Saturday, 15 July 2017

Celebrations Slider Card that Interacts in Two Ways


Hi everyone, thank you for stopping by. I hope you are having a great day.

For today's card, I wanted to do something that had not one, but two ways to interact with it. When I started out I knew basically what I was going to do, but having never seen a card like this before, I was a little unsure on how to proceed.

Like any endeavor that seems big or overwhelming at the time, all you have to do is take it one step at a time. And that is exactly what I did.

I'm going to work this post a little differently, and at the end you'll see why. So please bear with me.

Close up of the interactive elements in the finished card. Doors open, portcullis down

I wanted the princess to be behind closed doors, and then have the portcullis as a moving element that you could slide up and down to show the princess behind, inside the castle walls.

To begin, I cut a basic castle outline out of my regular cardstock and used a brick stencil to add the texture. I then cut out a piece for the doors and used a wood grain stamp to make the front and back of the doors look like wood. It is important to do the back, as you will be able to see them when you open the doors.

For the background I die cut some clouds and a sun, and adhered them in place. I used foam tape to create a slider channel behind both the castle and the background sky for the portcullis to slide up and down.

I stamped the princess and did all of the colouring onto a small paper that would fit behind the door. I could have done this directly on the card base, but I didn't want the Copics to bleed through. If that is not something that bothers you, then by all means you can skip this extra step.

The small princess piece is adhered directly to the card base, then I put the panel with slider in place over top. So when you pull the tab at the top, it looks as though you are raising the gate as you can see in the picture above.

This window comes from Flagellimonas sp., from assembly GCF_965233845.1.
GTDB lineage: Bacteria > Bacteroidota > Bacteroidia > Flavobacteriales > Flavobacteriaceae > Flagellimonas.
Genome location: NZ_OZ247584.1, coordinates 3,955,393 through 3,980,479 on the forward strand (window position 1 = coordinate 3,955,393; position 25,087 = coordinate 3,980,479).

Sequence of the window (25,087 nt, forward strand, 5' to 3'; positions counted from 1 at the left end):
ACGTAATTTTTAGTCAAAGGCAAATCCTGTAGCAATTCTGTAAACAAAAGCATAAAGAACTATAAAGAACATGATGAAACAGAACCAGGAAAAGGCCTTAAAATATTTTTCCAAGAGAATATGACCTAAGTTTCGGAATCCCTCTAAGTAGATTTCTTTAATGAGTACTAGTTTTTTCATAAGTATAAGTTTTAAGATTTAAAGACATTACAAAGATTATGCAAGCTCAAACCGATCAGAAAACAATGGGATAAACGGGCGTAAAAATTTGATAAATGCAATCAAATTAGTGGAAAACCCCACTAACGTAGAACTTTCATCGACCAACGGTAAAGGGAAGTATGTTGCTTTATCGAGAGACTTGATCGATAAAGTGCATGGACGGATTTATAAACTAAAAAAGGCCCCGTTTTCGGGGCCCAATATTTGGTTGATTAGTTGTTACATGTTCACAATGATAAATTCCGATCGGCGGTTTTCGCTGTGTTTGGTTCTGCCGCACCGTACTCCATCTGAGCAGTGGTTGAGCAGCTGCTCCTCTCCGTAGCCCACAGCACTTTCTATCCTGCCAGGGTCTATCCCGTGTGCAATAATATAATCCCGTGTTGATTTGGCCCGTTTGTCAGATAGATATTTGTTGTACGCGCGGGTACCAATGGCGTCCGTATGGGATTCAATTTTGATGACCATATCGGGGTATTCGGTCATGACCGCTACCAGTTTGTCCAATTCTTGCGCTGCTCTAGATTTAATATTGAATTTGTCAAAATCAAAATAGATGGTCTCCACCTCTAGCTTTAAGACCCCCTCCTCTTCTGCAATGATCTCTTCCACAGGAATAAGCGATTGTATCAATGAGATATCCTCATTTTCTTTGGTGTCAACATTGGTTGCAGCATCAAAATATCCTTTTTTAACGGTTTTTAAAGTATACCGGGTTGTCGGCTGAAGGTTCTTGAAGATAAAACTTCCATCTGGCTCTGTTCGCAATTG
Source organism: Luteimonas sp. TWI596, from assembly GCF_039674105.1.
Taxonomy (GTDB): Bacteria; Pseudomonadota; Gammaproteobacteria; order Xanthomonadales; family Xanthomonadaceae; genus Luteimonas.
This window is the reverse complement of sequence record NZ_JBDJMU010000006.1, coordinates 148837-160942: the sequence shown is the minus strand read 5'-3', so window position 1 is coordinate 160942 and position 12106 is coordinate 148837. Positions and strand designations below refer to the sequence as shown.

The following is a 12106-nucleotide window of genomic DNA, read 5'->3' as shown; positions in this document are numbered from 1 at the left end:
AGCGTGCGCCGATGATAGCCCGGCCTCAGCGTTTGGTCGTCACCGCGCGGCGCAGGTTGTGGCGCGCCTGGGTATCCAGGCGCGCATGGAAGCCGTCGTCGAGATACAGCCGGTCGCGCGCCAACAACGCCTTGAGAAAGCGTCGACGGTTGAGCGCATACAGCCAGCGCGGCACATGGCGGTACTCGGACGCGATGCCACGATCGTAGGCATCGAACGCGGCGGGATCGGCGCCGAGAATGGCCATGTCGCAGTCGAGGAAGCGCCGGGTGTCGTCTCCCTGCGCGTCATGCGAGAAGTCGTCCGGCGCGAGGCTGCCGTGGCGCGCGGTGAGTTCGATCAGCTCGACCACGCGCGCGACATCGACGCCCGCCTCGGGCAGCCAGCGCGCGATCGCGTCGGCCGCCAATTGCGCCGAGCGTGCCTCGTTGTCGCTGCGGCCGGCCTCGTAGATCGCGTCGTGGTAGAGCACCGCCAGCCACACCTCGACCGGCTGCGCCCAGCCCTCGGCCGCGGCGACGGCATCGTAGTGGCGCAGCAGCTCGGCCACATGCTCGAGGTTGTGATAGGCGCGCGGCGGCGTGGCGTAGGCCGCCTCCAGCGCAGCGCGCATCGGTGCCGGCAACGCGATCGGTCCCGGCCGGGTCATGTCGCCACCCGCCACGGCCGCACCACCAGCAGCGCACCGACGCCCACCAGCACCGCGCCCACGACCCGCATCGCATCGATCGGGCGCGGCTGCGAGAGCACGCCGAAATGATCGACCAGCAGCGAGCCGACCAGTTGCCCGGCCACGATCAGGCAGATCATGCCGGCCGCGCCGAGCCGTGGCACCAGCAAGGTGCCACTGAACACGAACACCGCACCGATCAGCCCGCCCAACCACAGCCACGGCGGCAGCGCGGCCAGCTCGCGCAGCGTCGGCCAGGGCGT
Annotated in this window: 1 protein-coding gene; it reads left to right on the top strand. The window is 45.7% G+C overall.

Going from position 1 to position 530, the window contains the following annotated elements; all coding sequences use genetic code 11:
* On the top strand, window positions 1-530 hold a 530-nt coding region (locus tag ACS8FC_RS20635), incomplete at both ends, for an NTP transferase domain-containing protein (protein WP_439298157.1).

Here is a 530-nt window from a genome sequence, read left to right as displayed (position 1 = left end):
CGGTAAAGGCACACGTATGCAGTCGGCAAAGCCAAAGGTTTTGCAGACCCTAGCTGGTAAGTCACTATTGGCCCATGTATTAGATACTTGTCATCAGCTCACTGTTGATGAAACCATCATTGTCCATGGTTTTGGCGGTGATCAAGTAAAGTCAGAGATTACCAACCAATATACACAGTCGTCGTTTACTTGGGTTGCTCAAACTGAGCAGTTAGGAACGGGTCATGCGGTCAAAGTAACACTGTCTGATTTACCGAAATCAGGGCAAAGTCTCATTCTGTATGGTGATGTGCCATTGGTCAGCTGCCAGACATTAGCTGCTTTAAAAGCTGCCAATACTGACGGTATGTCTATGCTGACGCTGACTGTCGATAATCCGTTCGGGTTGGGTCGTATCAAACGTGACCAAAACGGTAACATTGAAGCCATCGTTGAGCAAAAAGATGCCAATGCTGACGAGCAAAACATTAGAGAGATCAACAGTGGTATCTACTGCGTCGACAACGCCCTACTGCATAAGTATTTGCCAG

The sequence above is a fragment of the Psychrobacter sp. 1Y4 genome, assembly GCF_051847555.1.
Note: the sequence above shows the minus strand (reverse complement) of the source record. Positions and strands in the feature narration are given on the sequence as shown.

Before I show you the finished card, I want to show you what happens when you are careless. I had considered leaving this part out, but then I thought it would be beneficial to see the mistake I made and what I did to fix it.


Before I had figured everything out, I had to put the card aside. Being distracted and careless, at some point I had tossed a baby wipe to the side as well. As you know a baby wipe will destroy anything with Distress Ink. I was so upset. The wipe had sat there for long enough to leech the colour out of a large portion of the card, as well as warp the cardstock and frazzle the edges. I thought I was going to have to toss it.

Finished card with doors closed

Fortunately, I was able to recover the card by adding a banner to the edge. It doesn't seem out of place because of the romantic view we have of castles and princesses, and it was able to cover up my glaring mistake very nicely.

To create this banner, I used my VersaMark Pen and did lines around the borders and then heat embossed it with gold powder. I then used my Distress Inks to make the banner the dark crimson we all associate with the time period; when that was completely dry I used the same gold embossing to add the greeting.

Finished card with doors open, portcullis down
I am hoping that my mistake will encourage you to find a way to salvage your piece instead of throw it out in utter frustration. Believe me, I have been there. I think the reason I was so reluctant to toss this piece, was because when this happened the only thing missing was the princess. I had all ready put so much work into the mechanic and the colouring and design that I would probably have actually started again. 

Finished card with doors open and portcullis up
Thank you for sticking with me through this post, I know it is a long one. I hope you like today's card and are inspired to create something of your own. Don't forget to follow me over on the right sidebar so you don't miss any future posts. Toss me a line in the comments section below and let me know what you think, or let me know about any "whoops" moments you have had and how you fixed them.

No comments:

Post a Comment